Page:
Over the next couple of months, I’m going to post some recent additions to the Library’s OverDrive Collection. Enjoy some casual summer reading with these fiction titles. More information on how to access and use OverDrive can be found at the Online Recreational Reading Research Guide.
Lurkers by Sandi Tan
The residents of Santa Claus Lane do their best to stay out of each other’s way, but desire, fury and mischief too often propel these suburban neighbors to collide. Precocious Korean American sisters Mira and Rosemary find their world rocked by a suicide, and they must fight to keep their home; a charismatic and creepy drama teacher grooms his students; a sardonic gay horror novelist finds that aging is more terrifying than any monster; and a white hippie mom and her adopted Vietnamese daughter realize that their anger binds them rather than pushes them apart. Lurkers is an homage to the rangy beauty of Los Angeles and the surprising power that we have to change the lives of those around us.
Something Unbelievable by Maria Kuznetsova
An overwhelmed new mom asks to hear her grandmother’s story of her family’s desperate escape from the Nazis, discovering unexpected parallels to her own life in America in this sharp, heartfelt novel.
Out of the Cage by Fernando García Lao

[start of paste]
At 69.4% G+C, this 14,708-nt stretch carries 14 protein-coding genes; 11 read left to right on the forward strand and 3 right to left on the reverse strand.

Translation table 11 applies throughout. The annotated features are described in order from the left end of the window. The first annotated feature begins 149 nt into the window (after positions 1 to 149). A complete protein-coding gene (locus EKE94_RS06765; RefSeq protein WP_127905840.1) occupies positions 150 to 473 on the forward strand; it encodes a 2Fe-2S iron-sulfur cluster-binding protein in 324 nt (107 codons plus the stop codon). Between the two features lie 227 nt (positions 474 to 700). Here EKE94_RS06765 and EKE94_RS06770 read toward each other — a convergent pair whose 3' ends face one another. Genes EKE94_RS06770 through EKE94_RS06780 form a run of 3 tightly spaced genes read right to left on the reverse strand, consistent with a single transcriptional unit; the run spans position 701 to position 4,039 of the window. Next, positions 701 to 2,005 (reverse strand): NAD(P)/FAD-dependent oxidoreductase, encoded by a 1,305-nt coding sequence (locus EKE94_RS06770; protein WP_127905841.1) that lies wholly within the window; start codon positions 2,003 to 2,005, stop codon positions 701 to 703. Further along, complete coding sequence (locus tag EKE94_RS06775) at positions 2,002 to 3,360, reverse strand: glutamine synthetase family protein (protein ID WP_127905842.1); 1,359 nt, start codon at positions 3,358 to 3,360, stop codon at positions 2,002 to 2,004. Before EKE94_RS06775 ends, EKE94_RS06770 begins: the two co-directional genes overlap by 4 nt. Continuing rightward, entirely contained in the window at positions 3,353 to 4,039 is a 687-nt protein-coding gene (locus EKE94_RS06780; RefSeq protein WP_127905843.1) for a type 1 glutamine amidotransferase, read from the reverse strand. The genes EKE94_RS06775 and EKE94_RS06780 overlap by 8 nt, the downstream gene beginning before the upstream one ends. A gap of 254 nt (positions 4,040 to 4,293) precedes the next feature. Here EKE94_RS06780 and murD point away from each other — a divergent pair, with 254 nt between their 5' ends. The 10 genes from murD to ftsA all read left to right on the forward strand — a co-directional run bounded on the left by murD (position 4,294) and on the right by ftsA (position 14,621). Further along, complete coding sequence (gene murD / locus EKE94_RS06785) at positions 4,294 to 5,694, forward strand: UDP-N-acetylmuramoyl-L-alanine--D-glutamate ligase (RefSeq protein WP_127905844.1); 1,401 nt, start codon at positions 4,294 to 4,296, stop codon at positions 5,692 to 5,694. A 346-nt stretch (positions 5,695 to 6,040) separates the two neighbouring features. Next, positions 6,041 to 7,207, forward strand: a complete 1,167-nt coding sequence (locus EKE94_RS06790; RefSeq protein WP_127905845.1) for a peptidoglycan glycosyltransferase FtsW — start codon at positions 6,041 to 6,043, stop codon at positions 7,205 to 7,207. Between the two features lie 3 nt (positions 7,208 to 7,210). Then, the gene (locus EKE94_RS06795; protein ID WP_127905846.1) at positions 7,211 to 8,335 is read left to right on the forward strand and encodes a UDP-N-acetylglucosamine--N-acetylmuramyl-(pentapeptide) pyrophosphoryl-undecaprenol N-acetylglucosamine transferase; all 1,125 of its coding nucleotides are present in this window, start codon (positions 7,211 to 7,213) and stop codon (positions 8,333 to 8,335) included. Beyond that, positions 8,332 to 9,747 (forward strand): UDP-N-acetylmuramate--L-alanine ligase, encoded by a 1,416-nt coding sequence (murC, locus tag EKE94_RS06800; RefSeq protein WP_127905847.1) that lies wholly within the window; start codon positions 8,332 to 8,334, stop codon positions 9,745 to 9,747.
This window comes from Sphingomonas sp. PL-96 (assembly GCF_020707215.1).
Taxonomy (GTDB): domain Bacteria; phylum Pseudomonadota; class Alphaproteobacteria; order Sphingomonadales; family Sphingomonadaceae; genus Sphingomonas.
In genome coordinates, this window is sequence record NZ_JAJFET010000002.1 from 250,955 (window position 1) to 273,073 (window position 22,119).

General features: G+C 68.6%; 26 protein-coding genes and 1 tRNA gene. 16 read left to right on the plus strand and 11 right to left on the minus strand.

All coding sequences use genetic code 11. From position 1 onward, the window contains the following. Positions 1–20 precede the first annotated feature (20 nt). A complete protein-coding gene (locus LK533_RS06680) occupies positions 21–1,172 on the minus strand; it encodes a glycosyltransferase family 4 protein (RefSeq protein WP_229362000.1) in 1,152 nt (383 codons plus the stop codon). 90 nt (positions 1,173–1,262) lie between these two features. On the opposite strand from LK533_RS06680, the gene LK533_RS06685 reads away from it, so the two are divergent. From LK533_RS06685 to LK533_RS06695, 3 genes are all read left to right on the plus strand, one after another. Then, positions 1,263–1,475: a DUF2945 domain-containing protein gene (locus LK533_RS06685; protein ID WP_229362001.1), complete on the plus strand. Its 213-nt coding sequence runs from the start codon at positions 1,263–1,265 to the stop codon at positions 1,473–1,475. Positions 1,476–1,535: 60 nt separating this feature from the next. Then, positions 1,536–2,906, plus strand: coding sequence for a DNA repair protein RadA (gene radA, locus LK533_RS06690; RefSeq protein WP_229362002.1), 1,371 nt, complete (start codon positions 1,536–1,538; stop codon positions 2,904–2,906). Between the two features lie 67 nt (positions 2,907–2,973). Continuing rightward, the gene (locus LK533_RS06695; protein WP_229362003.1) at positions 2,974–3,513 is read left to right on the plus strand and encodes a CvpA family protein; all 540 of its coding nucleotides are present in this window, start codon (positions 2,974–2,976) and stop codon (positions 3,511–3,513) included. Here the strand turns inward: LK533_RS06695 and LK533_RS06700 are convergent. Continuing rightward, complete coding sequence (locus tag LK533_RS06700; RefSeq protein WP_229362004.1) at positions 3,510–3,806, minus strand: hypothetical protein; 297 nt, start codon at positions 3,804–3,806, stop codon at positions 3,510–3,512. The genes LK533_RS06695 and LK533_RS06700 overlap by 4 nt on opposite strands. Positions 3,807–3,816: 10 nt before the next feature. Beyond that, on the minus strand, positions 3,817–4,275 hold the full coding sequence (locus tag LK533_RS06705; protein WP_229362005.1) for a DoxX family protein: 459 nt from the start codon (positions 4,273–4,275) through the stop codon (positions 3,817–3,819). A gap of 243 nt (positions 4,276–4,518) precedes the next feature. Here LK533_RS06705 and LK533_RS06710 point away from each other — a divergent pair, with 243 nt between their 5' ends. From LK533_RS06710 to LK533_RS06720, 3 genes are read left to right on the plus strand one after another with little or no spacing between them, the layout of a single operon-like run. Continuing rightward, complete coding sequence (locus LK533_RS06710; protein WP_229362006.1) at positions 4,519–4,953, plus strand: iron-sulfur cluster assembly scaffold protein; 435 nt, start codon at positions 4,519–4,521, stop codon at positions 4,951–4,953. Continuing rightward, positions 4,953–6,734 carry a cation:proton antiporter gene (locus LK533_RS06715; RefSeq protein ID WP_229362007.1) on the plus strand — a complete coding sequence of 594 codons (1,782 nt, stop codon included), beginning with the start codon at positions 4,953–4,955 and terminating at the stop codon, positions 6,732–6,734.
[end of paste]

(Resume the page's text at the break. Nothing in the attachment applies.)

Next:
Out of the Cage opens in 1956, in Argentina, with the freakish death of Aurora Berro, and descends into a dark philosophical exploration of humanity and mortality. In the midst of her family's celebration of a national holiday, an LP, careening through the air like a "demented boomerang," severs her jugular. Her family— an agglomeration of perversions, deformities, and obsessions—seems at first not to notice, singing on. Aurora is left behind in a voyeuristic limbo as an omniscient first-person narrator, to observe the depravity of her family and reflect on the farce of her life and human existence.
When in Vanuatu by Nicki Chen
When Diana quit her job and followed her husband to Manila, she believed the move would work for both of them: Jay would finally have his dream job, and she would take time off from her accounting career to start a family.
Four years later, however, she's still not pregnant. Her fertility doctor advises her to relax—an undertaking that is easier said than done in one of the noisiest, most crowded cities in the world. Nevertheless, Diana tries. She takes up yoga and meditation. She buys goldfish. Then one day, while Jay is away on business, a violent coup d'etat erupts. The rebels bomb the presidential palace and occupy parts of the city.
Clearly, Diana decides, something needs to change. Determined to have a baby while she's still young enough, she convinces Jay to transfer to the small South Pacific nation of Vanuatu, said to be "the most relaxing place on earth." It isn't long before she realizes that the island's tropical beauty hides dangers and disappointments that will test her courage, her marriage, and her ability to open herself up to new possibilities.